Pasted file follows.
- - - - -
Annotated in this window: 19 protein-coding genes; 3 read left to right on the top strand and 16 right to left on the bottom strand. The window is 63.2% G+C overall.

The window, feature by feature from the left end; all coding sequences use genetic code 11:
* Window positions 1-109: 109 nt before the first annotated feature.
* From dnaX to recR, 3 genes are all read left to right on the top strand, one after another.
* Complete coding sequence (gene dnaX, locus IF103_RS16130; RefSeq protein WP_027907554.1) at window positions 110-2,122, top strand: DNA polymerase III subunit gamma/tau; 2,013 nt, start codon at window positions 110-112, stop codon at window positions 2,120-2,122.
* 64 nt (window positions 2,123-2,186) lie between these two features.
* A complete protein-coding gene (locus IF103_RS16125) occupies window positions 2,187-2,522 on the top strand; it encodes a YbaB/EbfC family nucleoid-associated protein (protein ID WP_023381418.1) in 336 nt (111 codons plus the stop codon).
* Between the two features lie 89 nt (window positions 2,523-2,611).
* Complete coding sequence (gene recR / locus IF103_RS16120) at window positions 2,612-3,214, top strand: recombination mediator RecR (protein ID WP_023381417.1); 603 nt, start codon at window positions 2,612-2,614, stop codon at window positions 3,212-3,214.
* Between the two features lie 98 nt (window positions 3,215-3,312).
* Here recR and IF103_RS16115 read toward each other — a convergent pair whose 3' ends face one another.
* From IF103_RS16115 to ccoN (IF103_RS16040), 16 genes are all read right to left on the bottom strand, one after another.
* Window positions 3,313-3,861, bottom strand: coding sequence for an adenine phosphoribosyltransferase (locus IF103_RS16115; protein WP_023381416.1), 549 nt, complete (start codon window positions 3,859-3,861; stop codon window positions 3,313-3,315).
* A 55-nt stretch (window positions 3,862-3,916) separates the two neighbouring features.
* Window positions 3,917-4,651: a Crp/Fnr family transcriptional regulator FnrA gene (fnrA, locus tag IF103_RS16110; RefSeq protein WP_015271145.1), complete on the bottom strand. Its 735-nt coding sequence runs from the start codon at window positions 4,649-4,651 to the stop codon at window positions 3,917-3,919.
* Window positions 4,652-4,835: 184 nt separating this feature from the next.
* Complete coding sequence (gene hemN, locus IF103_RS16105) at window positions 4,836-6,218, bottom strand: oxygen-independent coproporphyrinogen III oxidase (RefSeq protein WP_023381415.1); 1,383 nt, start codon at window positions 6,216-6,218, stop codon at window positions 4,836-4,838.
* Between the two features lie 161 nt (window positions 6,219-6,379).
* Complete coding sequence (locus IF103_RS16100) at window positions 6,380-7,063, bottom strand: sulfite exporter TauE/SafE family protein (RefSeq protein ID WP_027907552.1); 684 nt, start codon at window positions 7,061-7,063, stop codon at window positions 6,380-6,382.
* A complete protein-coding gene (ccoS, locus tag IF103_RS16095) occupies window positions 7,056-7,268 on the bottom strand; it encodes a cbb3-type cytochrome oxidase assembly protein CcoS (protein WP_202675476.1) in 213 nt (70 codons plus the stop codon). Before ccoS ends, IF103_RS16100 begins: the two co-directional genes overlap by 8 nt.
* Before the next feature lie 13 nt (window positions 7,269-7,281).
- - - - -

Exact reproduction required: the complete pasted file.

Annotated in this window: 19 protein-coding genes; 3 read left to right on the top strand and 16 right to left on the bottom strand. The window is 63.2% G+C overall.

The window, feature by feature from the left end; all coding sequences use genetic code 11:
* Window positions 1-109: 109 nt before the first annotated feature.
* From dnaX to recR, 3 genes are all read left to right on the top strand, one after another.
* Complete coding sequence (gene dnaX, locus IF103_RS16130; RefSeq protein WP_027907554.1) at window positions 110-2,122, top strand: DNA polymerase III subunit gamma/tau; 2,013 nt, start codon at window positions 110-112, stop codon at window positions 2,120-2,122.
* 64 nt (window positions 2,123-2,186) lie between these two features.
* A complete protein-coding gene (locus IF103_RS16125) occupies window positions 2,187-2,522 on the top strand; it encodes a YbaB/EbfC family nucleoid-associated protein (protein ID WP_023381418.1) in 336 nt (111 codons plus the stop codon).
* Between the two features lie 89 nt (window positions 2,523-2,611).
* Complete coding sequence (gene recR / locus IF103_RS16120) at window positions 2,612-3,214, top strand: recombination mediator RecR (protein ID WP_023381417.1); 603 nt, start codon at window positions 2,612-2,614, stop codon at window positions 3,212-3,214.
* Between the two features lie 98 nt (window positions 3,215-3,312).
* Here recR and IF103_RS16115 read toward each other — a convergent pair whose 3' ends face one another.
* From IF103_RS16115 to ccoN (IF103_RS16040), 16 genes are all read right to left on the bottom strand, one after another.
* Window positions 3,313-3,861, bottom strand: coding sequence for an adenine phosphoribosyltransferase (locus IF103_RS16115; protein WP_023381416.1), 549 nt, complete (start codon window positions 3,859-3,861; stop codon window positions 3,313-3,315).
* A 55-nt stretch (window positions 3,862-3,916) separates the two neighbouring features.
* Window positions 3,917-4,651: a Crp/Fnr family transcriptional regulator FnrA gene (fnrA, locus tag IF103_RS16110; RefSeq protein WP_015271145.1), complete on the bottom strand. Its 735-nt coding sequence runs from the start codon at window positions 4,649-4,651 to the stop codon at window positions 3,917-3,919.
* Window positions 4,652-4,835: 184 nt separating this feature from the next.
* Complete coding sequence (gene hemN, locus IF103_RS16105) at window positions 4,836-6,218, bottom strand: oxygen-independent coproporphyrinogen III oxidase (RefSeq protein WP_023381415.1); 1,383 nt, start codon at window positions 6,216-6,218, stop codon at window positions 4,836-4,838.
* Between the two features lie 161 nt (window positions 6,219-6,379).
* Complete coding sequence (locus IF103_RS16100) at window positions 6,380-7,063, bottom strand: sulfite exporter TauE/SafE family protein (RefSeq protein ID WP_027907552.1); 684 nt, start codon at window positions 7,061-7,063, stop codon at window positions 6,380-6,382.
* A complete protein-coding gene (ccoS, locus tag IF103_RS16095) occupies window positions 7,056-7,268 on the bottom strand; it encodes a cbb3-type cytochrome oxidase assembly protein CcoS (protein WP_202675476.1) in 213 nt (70 codons plus the stop codon). Before ccoS ends, IF103_RS16100 begins: the two co-directional genes overlap by 8 nt.
* Before the next feature lie 13 nt (window positions 7,269-7,281).